Does Pharmacist Presence in Stroke Response Cut Door-to-Needle Time?

Reductions in DTN time were a median of 23.5 minutes, upping percent of patients meeting  ≤60 min goal
Reductions in DTN time were a median of 23.5 minutes, upping percent of patients meeting ≤60 min goal

HealthDay News — Having a pharmacist at bedside during acute ischemic stroke is associated with significantly shorter door-to-needle (DTN) times, according to a study published recently in the Annals of Pharmacotherapy.

Megan A. Rech, PharmD, from the Loyola Medical Center in Maywood, Illinois, and colleagues conducted a retrospective cohort study to examine whether pharmacist presence at bedside during acute ischemic stroke correlated with a reduction in DTN times. Data were included for 125 patients who received recombinant tissue plasminogen activator; 45 and 80 patients had and did not have a pharmacist present (PharmD and no-PharmD groups, respectively).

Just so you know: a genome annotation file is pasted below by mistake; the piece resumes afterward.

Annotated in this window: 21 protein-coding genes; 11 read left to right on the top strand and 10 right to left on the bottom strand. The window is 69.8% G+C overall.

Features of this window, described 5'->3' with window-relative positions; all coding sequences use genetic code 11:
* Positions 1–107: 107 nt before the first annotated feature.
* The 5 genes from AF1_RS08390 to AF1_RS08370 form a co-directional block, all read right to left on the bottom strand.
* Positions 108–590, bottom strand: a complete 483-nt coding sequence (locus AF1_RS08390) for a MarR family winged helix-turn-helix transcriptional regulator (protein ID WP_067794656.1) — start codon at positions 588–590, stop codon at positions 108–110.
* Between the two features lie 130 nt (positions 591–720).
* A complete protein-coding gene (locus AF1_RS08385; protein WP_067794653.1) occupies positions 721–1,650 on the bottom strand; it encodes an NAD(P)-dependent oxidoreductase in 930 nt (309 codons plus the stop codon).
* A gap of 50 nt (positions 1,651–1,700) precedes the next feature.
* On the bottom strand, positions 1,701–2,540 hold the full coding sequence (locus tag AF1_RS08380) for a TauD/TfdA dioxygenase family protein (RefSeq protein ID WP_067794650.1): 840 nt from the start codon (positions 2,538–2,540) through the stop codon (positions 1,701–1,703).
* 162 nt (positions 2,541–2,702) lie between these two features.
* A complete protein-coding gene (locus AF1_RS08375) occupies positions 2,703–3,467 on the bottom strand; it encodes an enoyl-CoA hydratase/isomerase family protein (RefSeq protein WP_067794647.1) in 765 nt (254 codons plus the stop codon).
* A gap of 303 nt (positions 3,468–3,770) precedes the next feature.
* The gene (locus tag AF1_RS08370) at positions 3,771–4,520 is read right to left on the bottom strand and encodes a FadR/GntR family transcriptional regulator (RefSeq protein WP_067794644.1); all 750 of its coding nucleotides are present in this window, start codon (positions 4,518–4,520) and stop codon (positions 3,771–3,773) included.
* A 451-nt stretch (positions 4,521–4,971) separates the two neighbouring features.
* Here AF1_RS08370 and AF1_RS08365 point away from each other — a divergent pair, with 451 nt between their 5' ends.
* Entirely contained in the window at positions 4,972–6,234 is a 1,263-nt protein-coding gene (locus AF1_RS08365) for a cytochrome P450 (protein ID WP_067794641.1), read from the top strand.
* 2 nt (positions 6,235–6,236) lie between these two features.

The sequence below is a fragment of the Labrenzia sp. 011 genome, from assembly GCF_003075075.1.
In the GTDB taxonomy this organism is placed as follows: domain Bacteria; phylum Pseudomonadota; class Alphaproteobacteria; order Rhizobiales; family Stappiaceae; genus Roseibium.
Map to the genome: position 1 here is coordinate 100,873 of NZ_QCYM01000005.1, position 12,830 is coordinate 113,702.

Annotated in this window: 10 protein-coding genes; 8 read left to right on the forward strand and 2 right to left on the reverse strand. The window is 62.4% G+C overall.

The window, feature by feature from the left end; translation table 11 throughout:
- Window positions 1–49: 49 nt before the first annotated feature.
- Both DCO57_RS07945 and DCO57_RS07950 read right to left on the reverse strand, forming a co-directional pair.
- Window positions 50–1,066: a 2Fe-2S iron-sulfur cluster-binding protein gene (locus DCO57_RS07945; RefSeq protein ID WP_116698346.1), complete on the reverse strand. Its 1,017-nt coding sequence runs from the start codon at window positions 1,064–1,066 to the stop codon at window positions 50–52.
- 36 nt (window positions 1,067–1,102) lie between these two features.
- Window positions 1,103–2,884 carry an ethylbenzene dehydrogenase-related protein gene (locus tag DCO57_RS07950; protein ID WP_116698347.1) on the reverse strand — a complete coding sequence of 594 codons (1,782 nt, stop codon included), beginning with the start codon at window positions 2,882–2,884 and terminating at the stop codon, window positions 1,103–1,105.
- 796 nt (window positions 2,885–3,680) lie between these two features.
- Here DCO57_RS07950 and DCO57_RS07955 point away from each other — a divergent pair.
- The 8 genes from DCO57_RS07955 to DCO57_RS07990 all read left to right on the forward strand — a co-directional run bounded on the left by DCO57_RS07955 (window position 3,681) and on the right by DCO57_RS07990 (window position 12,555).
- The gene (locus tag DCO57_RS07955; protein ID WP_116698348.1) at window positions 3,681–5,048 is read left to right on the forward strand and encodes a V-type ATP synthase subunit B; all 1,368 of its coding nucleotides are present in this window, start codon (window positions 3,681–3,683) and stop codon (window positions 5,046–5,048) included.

Related Articles

The researchers found that the median DTN time was significantly shorter in the PharmD group versus the no-PharmD group (48 versus 73 minutes; P<0.01). Overall, 71 and 29% of patients in the PharmD and no-PharmD groups met the goal of DTN ≤60 minutes (P<0.01). The only factor independently associated with reduction in DTN time was pharmacist at the bedside (β coefficient, −23.5 minutes).

"These findings support the inclusion of a stroke-competent pharmacist in the bedside response team for acute ischemic stroke patients," the authors write.

Abstract/Full Text (subscription or payment may be required)